As referenced below, I was invited to the Hill Monastic Manuscript Library this past week to give a talk on my current research, on the convergence between St. George and Al-Khidr, the revered Muslim wali. The HMML is hosted by St. John’s University, which itself was founded by St. John’s Abbey, which has become one of the largest monasteries in the United States. The abbey church, at the center of the campus, is a fantastic modernist structre by Marcel Breuer.
This church was built to realize the reforms of Vatican II. As you can see, the altar is in the center of the choir, not against the east wall.
The old abbey church has been decommissioned and is now the Great Hall.
I was pleased to learn that this style was called Beuronese. But if St. John’s is known for anything artistic these days, it is for the St. John’s Bible, the first manuscript bible sponsored by Benedictine monks since the invention of printing. It has only recently been completed, but it is not yet bound. You can view four spreads of pages in the university’s Alcuin Library (no photography allowed, alas). Here is the building from the outside, also designed by Marcel Breuer:
There is also a curious sculpture on the drive in. It’s called “Lean on Me” and was constructed by a team of 300 volunteers under the direction of artist Patrick Dougherty out of willow and ironwood over a period of nineteen days in 2012. It was inspired by the Stella Maris Chapel on the far side of Lake Sagatagan, a lake in the middle of campus.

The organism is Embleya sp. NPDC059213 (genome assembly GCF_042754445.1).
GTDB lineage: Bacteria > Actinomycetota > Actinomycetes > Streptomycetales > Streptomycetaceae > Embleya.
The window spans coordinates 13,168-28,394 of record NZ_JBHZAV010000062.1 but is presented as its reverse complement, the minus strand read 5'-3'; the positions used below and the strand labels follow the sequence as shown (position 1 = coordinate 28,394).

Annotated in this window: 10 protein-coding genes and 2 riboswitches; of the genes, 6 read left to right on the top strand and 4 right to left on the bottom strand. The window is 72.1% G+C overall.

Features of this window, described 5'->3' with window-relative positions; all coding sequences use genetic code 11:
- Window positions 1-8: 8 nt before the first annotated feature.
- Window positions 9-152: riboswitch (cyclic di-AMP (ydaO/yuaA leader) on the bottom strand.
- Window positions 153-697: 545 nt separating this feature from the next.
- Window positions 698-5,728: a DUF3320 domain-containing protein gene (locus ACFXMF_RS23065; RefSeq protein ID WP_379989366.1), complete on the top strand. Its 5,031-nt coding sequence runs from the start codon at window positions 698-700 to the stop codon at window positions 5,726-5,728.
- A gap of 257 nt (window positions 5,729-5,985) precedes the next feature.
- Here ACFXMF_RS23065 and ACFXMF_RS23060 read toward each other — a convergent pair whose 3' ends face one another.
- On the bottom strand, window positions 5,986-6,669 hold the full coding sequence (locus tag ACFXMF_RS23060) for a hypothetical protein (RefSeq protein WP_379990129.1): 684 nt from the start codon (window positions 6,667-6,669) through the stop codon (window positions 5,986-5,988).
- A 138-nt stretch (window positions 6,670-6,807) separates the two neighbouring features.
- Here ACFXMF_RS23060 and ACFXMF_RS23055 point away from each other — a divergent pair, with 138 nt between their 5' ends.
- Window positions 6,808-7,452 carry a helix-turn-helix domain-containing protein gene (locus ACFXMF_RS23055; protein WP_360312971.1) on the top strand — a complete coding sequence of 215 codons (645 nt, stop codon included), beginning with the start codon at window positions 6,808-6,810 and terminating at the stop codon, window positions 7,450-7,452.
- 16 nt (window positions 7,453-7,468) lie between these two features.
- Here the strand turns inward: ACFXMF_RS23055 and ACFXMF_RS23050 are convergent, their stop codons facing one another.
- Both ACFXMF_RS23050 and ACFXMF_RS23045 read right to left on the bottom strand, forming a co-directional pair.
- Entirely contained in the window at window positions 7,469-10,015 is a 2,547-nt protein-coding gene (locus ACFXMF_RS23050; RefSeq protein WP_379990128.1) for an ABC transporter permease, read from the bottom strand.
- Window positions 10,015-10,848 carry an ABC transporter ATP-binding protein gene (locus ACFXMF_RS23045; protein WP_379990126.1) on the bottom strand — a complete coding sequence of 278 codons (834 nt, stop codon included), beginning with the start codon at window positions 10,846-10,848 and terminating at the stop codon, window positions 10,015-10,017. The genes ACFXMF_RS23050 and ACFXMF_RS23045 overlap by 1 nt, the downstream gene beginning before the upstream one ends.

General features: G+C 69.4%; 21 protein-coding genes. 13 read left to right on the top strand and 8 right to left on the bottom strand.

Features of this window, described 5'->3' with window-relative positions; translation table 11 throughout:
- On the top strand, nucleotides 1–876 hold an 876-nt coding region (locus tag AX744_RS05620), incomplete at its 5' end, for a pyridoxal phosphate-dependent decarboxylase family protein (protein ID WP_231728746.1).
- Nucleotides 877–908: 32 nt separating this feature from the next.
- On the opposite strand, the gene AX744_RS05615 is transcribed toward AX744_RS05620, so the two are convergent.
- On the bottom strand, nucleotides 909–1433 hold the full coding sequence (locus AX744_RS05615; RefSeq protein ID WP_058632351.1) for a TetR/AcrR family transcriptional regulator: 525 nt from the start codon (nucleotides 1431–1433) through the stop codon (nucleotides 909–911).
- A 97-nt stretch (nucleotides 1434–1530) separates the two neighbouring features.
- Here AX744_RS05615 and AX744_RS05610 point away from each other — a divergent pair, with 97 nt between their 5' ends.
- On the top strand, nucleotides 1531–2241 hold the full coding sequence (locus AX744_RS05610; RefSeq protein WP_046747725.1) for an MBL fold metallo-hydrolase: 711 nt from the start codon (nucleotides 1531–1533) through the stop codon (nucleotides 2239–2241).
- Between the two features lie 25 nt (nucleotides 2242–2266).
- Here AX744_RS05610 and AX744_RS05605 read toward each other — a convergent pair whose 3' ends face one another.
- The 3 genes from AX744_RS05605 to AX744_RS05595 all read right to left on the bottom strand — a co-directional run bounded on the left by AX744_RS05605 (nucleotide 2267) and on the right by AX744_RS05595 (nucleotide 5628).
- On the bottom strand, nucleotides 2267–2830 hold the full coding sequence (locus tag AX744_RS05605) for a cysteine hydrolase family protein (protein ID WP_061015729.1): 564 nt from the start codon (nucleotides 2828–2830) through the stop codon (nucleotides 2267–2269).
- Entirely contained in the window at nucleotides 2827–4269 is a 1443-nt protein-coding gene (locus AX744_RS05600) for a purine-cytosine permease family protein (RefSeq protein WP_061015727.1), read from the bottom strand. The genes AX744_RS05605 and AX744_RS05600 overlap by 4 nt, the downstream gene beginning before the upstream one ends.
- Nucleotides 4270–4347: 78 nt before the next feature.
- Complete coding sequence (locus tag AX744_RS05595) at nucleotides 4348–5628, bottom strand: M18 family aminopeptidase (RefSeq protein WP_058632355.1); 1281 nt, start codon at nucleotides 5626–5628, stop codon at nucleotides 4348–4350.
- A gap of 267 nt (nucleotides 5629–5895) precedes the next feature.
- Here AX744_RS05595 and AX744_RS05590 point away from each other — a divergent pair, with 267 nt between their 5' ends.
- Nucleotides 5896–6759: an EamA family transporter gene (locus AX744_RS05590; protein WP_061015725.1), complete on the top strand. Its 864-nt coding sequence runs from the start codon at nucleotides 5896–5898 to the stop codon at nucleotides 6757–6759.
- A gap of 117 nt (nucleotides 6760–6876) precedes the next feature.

The HMML itself has recently been renovated. They set me up with a nice carrel to use while I did some research in their collection.
The HMML possesses a significant number of rare books, and microfilms of thousands more. They specialize a number of areas, especially in records relating to the Knights Hospitallers, a crusading order established in Jerusalem in the early twelfth century, and which subsequently held the island of Malta until Napoleon evicted it in 1798. This “Order of Malta” still exists as a Catholic charitable organization, which you can join if you are sponsored by members of the order.
Here are two images of my favorite saint from the HMML collection:
This fine woodcut of George engaged in his favorite activity is from Petrus de Natalibus, Catalogus sanctorum et gestorum eorum ex diversis voluminibus collectus (Lyon, 1519). Arca Artium, Kacmarcik Collection, BX4654.N3 1519.
Alas, I did not realize this picture was somewhat blurry when I took it. It is from Jan Goeree, Godtvrugtige Almanach of Lof-Gedachtenis der Heyligen (Amsterdam, 1730); Arca Artium, Kacmarcik Collection, BX4659.N4 G6 1730 and features an episode from St. George’s Passion that I have never seen depicted in art before. At one point during his interrogation and torture, George makes as though he is ready to sacrifice to pagan gods, but when he gets to the temple, he simply stamps his foot on the ground and the statues fall over and break. (Normally George is depicted slaying a dragon, or undergoing some gruesome torture.)
My talk went well, and I am indebted to Daniel Gullo, Matthew Heintzelman, Julie Dietman, William Straub, Jan Vandeburie, and Fr. Columba Stewart for their kindnesses.